An already drawn-out battle over the proposed $30 million expansion of the popular Coastal Maine Botanical Gardens could be headed for court.

Last month, the Boothbay Board of Appeals voted 3-2 to rescind the gardens’ building permit for the expansion project. The board sided with a group of abutting property owners who argued that the project would forever alter the water quality in nearby Knickerbocker Lake, a secondary source of drinking water for the town.

On Monday, the gardens asked the appeals board to reconsider its November decision, but the request was not approved.

The project now appears to be in limbo.

The gardens submitted a new application for development that will be heard at the Jan. 17 planning board meeting. However, the gardens appears to be bracing for a legal battle.

In a sharply worded response to this week’s decision, the gardens accused the appeals board of refusing to consider important facts and singled out one unnamed member as “consistently intemperate, bullying and confrontational.” The gardens also alleged that board members had “ex parte communication” with the Anthonys, the family who has been leading the fight against the expansion for more than a year.

“Regrettably, the board’s confusion and unwillingness to correct their mistakes has set in motion what could be years of expensive and divisive litigation over a flawed and unconstitutional action that is a clear violation of our civil right to due process,” the response reads.

The 300-acre botanical gardens, which opened a decade ago, first announced its plans to expand in late 2015. The site, home to dozens of varieties of flora that bloom with the seasons, has become increasingly popular, in part because of its annual Gardens Aglow event.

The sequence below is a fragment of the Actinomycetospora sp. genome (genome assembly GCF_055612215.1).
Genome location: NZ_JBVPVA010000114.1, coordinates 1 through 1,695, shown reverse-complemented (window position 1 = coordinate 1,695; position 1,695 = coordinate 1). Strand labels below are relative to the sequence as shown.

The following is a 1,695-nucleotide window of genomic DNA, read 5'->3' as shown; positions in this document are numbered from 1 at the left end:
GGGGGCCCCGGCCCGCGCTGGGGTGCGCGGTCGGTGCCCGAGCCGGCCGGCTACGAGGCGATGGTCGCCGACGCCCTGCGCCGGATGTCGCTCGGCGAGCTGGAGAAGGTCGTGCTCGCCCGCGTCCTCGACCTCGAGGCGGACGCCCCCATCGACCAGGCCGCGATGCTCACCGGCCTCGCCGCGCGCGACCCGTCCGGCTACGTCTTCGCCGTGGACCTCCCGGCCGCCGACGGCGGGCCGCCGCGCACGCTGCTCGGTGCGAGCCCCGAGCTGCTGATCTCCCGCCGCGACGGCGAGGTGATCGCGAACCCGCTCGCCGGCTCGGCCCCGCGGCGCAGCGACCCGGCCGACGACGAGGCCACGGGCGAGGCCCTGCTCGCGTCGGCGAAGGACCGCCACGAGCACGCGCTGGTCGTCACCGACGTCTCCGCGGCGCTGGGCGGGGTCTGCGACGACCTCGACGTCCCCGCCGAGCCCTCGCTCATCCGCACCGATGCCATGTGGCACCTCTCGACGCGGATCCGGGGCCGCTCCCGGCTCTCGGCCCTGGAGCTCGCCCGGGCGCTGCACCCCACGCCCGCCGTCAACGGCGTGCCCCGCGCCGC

The expansion’s first phase, which got underway this year, includes paving a significant portion of the property to improve parking and double the number of spaces to about 900, similar in size to a big-box store.

Over time, the gardens planned to build a new visitors center and a 22,000-square-foot conservatory, the largest in New England. The visitors center would be three stories and would include office space, restrooms and a lobby connecting to the gift shop.

The town’s planning board first approved the project in December 2016, despite concerns raised by neighbors and by the Boothbay Region Water District. Since then, criticism has escalated.

In July, the project was cited for multiple violations by the Maine Department of Environmental Protection. The violations, which included improperly displacing soil and filling natural wetlands, and for doing work without obtaining proper permits, were discovered during a spring site visit.

William Cullina, the gardens’ executive director, called the violations “minor” and said they did not stem from negligence, but extreme weather.

But for critics of the expansion, the violations validated their concerns about the expansion.

 

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